What I want to discuss here and now are important general points about preparing for the comet and starting to observe it.
A first question that almost everyone asks is: Should I have a telescope? My answer to that question, now as always, is: Only if you already know some constellations and planets and have practiced observing with the naked eye and binoculars. There's no denying that some of the most fantastic views of Comet Hale-Bopp will be closeups through telescopes. But it's also true that the naked-eye sights of a great comet—hanging among the constellations, or above the twilight glow, or off to the side of a crescent moon and planets—are as glorious as anything in all of astronomy. Furthermore, binoculars are highly portable and often inexpensive optical instruments which can show you many of the details that a small telescope can and give a typically much wider field of vision.
Should you buy a telescope to see Comet Hale-Bopp? The answer is yes, if you've done your preliminary reading and observing, and feel that you are ready to spend $300 to $500 or more (almost all telescopes for less money are essentially junk). The best way to figure out which telescope to buy is to go to a meeting or observing session of a local astronomy club, ask questions, and look through different telescopes.
I'd say even more important than the optical instrument you use will be finding a place to observe that has as little light pollution as possible. Light pollution is excessive or misdirected outdoor lighting. Most people don't realize that the light escaping uselessly from poor lighting fixtures can seriously diminish our view of stars and comets for 10 or 20 miles away from a typical city of 50,000, and 30 or 40 miles away from a city of 500,000. We expect much of the tail of Comet Hale-Bopp to be bright enough to see even in twilight, let alone in city light pollution. But for the best mornings or evenings of the comet you should consider driving to a country site to see the full glory of Hale-Bopp and the starry sky it hangs in. Remember that when the moon is bright or skies are hazy, the comet and stars will be diminished in splendor.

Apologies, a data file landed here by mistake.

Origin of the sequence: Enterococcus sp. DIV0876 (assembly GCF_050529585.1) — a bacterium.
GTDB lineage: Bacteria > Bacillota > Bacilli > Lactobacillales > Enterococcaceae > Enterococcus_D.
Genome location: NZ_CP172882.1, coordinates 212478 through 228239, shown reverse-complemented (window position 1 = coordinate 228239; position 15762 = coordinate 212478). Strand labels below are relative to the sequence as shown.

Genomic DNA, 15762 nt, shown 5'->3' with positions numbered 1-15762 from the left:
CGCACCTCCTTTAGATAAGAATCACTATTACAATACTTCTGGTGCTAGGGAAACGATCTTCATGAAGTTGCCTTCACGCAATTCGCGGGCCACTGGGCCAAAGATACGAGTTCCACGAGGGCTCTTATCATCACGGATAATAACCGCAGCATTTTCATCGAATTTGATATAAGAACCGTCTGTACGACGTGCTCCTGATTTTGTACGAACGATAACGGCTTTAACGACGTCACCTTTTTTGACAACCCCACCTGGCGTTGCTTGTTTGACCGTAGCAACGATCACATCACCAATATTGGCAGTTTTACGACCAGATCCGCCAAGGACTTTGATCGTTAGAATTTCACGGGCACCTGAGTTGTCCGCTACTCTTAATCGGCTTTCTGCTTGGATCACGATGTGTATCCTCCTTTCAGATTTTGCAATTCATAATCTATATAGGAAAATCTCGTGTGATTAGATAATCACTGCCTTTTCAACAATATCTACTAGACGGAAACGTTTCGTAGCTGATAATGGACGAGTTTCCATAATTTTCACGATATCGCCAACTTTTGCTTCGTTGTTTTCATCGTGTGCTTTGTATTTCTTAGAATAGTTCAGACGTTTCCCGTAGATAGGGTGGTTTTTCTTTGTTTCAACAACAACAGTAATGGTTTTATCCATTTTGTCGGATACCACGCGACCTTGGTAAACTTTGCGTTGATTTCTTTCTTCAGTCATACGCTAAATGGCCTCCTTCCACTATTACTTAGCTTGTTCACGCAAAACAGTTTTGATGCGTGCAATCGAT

The great comet of 1744 displayed a huge fan of up to 11 tails. The sun-grazer comets of 1843 and 1882 skimmed the solar surface at speeds in excess of a million miles per hour and shined so bright they were easily visible beside the sun in broad daylight like daggers of light. The incredibly broad tail of the great comet of 1861 extended almost three-quarters of the way across the sky.
Comet Hale-Bopp should take its place among these and other great comets of history. It may shine as bright as the planet Jupiter (much brighter than last spring's Comet Hyakutake) and display a tail of both gas and dust many times brighter than Hyakutakes's gas tail was last March. If you want to read much more about Hale-Bopp, the dozens of other great comets in history (including Haley's), how a comet may have killed off the dinosaurs, or what special features to look for in a bright comet, you may wish to check out my new book, Comet of the Century (New York: Springer-Verlag, 1996).
Good luck with your early views of Hale-Bopp! (The December/January Almanac appears on page 19 of this issue.)